[Met Performance] CID:170010
Rigoletto {355} Metropolitan Opera House: 11/17/1955.

(Review)


Metropolitan Opera House
November 17, 1955


RIGOLETTO {355}
Giuseppe Verdi--Francesco Maria Piave

Rigoletto...............Leonard Warren
Gilda...................Roberta Peters
Duke of Mantua..........Eugene Conley
Maddalena...............Rosalind Elias
Sparafucile.............Giorgio Tozzi
Monterone...............Norman Scott
Borsa...................Gabor Carelli
Marullo.................Clifford Harvuot
Count Ceprano...........Calvin Marsh
Countess Ceprano........Heidi Krall
Giovanna................Thelma Votipka
Page....................Vilma Georgiou
Guard...................Louis Sgarro

Conductor...............Fausto Cleva

Director................Herbert Graf
Designer................Eugene Berman
Choreographer...........Zachary Solov

Rigoletto received twenty performances this season.

Review of Jay S. Harrison in the Herald Tribune

'Rigoletto' at the Met Opens Subscription Series

Giuseppe Verdi's "Rigoletto," with which the Metropolitan Opera last night opened its regular subscription series, is perhaps the company's handsomest production. Its appointments are so luxurious, its sets so vivid and regal and its costumes so stylish that only a perfect performance can do them full justice. And on the present occasion, though there was much to commend, those final grandeurs that characterize the decor were only at moments discernible.

The presentation, in fact, consisted of a row of glittering peaks separated by plateaus whose vocal landscape was somewhat plain and barren. Given an aria or an ensemble and the cast went off like so many Roman candles, but elsewhere, in the periods between, the singers merely marked time and provided their lines with adequate but wholly uninspired readings. While it is true that "Rigoletto" virtually pivots on its large-scale "set" pieces, these none the less need a solid framework if they are to emerge with all their virtues unimpaired. An aria, like a diamond, seems lusterless without a glamorous setting.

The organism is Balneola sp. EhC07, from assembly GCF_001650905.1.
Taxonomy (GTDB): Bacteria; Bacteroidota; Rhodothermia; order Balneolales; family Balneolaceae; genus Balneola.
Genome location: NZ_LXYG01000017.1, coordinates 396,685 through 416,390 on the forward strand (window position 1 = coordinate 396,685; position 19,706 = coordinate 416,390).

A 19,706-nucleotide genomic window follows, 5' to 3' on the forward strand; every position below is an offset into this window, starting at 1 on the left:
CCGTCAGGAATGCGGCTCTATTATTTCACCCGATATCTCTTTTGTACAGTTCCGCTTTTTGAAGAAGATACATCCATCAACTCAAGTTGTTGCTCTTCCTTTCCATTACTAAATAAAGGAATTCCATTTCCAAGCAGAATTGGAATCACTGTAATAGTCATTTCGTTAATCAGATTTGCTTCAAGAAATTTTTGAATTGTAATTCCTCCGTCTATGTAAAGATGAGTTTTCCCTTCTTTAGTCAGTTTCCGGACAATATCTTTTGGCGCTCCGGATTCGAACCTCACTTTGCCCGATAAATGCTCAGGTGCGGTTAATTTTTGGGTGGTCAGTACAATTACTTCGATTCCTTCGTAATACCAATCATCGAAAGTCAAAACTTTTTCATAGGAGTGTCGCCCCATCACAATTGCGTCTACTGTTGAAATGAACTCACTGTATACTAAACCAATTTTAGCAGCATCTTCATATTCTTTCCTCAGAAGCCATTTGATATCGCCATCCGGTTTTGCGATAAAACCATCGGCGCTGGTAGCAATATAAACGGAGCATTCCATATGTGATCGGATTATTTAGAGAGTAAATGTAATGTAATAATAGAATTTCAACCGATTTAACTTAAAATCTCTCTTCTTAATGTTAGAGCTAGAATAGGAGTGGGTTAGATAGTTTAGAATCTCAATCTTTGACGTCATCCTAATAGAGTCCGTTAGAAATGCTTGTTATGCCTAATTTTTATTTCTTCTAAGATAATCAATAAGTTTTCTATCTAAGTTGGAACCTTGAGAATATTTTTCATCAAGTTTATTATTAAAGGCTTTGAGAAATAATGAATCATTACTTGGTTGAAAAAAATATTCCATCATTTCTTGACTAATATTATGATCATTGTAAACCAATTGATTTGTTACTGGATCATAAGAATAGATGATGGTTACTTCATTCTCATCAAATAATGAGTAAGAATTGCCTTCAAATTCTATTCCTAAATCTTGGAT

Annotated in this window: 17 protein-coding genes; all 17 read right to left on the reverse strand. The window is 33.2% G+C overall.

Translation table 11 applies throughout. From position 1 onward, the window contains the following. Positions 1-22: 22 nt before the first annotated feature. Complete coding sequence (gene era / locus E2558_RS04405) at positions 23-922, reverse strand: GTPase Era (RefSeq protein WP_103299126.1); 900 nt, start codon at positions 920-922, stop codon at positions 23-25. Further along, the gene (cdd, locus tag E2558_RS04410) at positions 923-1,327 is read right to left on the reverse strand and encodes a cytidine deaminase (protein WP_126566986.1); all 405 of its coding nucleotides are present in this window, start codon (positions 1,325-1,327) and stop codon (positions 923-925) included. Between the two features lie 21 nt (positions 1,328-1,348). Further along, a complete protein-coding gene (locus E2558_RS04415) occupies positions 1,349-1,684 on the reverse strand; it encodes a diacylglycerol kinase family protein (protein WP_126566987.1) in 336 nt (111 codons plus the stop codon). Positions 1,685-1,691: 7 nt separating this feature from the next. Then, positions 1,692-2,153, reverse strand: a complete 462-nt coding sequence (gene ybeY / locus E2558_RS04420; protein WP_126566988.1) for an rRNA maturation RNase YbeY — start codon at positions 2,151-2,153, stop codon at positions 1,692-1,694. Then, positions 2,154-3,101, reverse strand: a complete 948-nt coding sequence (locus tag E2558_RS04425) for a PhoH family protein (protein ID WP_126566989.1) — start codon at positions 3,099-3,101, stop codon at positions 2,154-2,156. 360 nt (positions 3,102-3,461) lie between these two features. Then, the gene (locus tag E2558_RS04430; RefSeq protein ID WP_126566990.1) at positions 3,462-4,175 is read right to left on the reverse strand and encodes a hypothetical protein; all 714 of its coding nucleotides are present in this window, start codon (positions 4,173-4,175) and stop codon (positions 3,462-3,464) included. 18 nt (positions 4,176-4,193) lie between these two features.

The individual numbers, however, quite often burst into flame. Mr. Warren's Rigoletto continues to deepen in expressivity and, barring a certain gestural broadness in its acting out, his portrait of the sorrowful hunchback is fully drawn, fully felt. No one can doubt, I imagine, as Mr. Warren rips into "Pari siamo" that he is more man than buffoon, and his lament, "Cortigiani vii razza dannata," is at once a cruel condemnation of society and a vast plea for mercy. Moreover, and quite apart from the dramatic instincts brought to the role, the baritone sang with huge resonance and a tonal vehemence that all but burst the seams of the house. Indeed, all matters considered, we have no finer Rigoletto than his. Though Mr. Warren sings like a hero, his impersonation is veiled in all the woe and misery that is native to the role.

It need not be remarked at this late date that Miss Peters is a ravishing Gilda and one for whom the difficulties of the part are tossed off as child's play. Despite a perceptible break between her middle and high ranges, she delivered her airs with floating ease and the kind of technical assurance that made every note seem as though it was designed for her and her alone. Even allowing that she does not make Gilda a believably warm-blooded creature, Miss Peters' performance was lavishly lovely.

As for Mr. Conley, who replaced the ailing Jan Peerce on short notice, he sang acceptably though with no personal eloquence or thrust. His Duke is rather a casual affair, neither lecherous nor aristocratic and, as a result, the opera tended to lose focus when the libretto demanded that it center on him. The remaining cast members, excluding the thunder-voiced Mr. Tozzi, did not exert themselves in carving memorable stage figures.

Mr. Cleva, who conducted the work for the first time with the company, rode the opera like a charger and had the orchestra erupting with recurrent bolts of Verdian sonority. I found his tempos rigid and inflexible, but they made "Rigoletto" move at an inexorable pace. In the final analysis, possibly, one should not look for more.



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